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NASA experiment stirs up hope for forecasting deadliest cyclones

NASA satellite data and a new modeling approach could improve weather forecasting and save more lives when future cyclones develop.

About 15 percent of the world's tropical cyclones occur in the northern Indian Ocean, but because of high population densities along low-lying coastlines, the storms have caused nearly 80 percent of cyclone-related deaths around the world. Incomplete atmospheric data for the Bay of Bengal and Arabian Sea make it difficult for regional forecasters to provide enough warning for mass evacuations.

In the wake of last year's Cyclone Nargis -- one of the most catastrophic cyclones on record -- a team of NASA researchers re-examined the storm as a test case for a new data integration and mathematical modeling approach. They compiled satellite data from the days leading up to the May 2 landfall of the storm and successfully "hindcasted" Nargis' path and landfall in Burma.

"Hindcasting" means that the modelers plotted the precise course of the storm. In addition, the retrospective results showed how forecasters might now be able to produce multi-day advance warnings in the Indian Ocean and improve advance forecasts in other parts of the world. Results from their study were published March 26 in Geophysical Research Letters.

"There is no event in nature that causes a greater loss of life than Northern Indian Ocean cyclones, so we have a strong motivation to improve advance warnings," said the study's lead author, Oreste Reale, an atmospheric modeler with the Goddard Earth Sciences and Technology Center, a partnership between NASA and the University of Maryland-Baltimore County.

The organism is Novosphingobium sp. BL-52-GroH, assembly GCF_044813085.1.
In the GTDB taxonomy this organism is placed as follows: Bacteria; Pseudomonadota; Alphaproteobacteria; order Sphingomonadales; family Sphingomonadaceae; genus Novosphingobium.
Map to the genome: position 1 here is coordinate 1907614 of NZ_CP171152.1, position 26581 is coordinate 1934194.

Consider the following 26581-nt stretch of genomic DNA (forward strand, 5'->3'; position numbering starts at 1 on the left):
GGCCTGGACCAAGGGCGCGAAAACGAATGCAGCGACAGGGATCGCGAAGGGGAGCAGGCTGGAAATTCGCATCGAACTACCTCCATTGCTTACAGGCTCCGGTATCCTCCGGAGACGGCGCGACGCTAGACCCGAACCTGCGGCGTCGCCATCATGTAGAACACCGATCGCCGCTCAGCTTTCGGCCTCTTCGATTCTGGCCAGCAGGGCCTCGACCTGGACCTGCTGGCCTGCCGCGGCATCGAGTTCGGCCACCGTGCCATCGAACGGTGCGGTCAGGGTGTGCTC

In late April 2008, weather forecasters tracking cyclone Nargis initially predicted the storm would make landfall in Bangladesh. But the storm veered unexpectedly to the east and intensified from a category 1 storm to a category 4 in just 24 hours. When it made landfall in Burma (Myanmar) on May 2, the storm and its surge killed more than 135,000 people, displaced tens of thousands, and destroyed about $12 billion in property.

In the months that followed, Reale and his U.S.-based team tested the NASA-created Data Assimilation and Forecasting System known as GEOS-5 and its NASA/NOAA-created analysis technique using data from the days leading up to Nargis because the storm was particularly fatal and highly characteristic of cyclones in the northern Indian Ocean.

Cyclones in the Bay of Bengal – stretching from the southern tip of India to Thailand – are particularly difficult to analyze because of "blind spots" in available atmospheric data for individual storms, as well as the small dimensions of the Bay, which ensure that storms do not have much time to develop or circulate. In most instances, regionally strong wind shear suppresses cyclone development.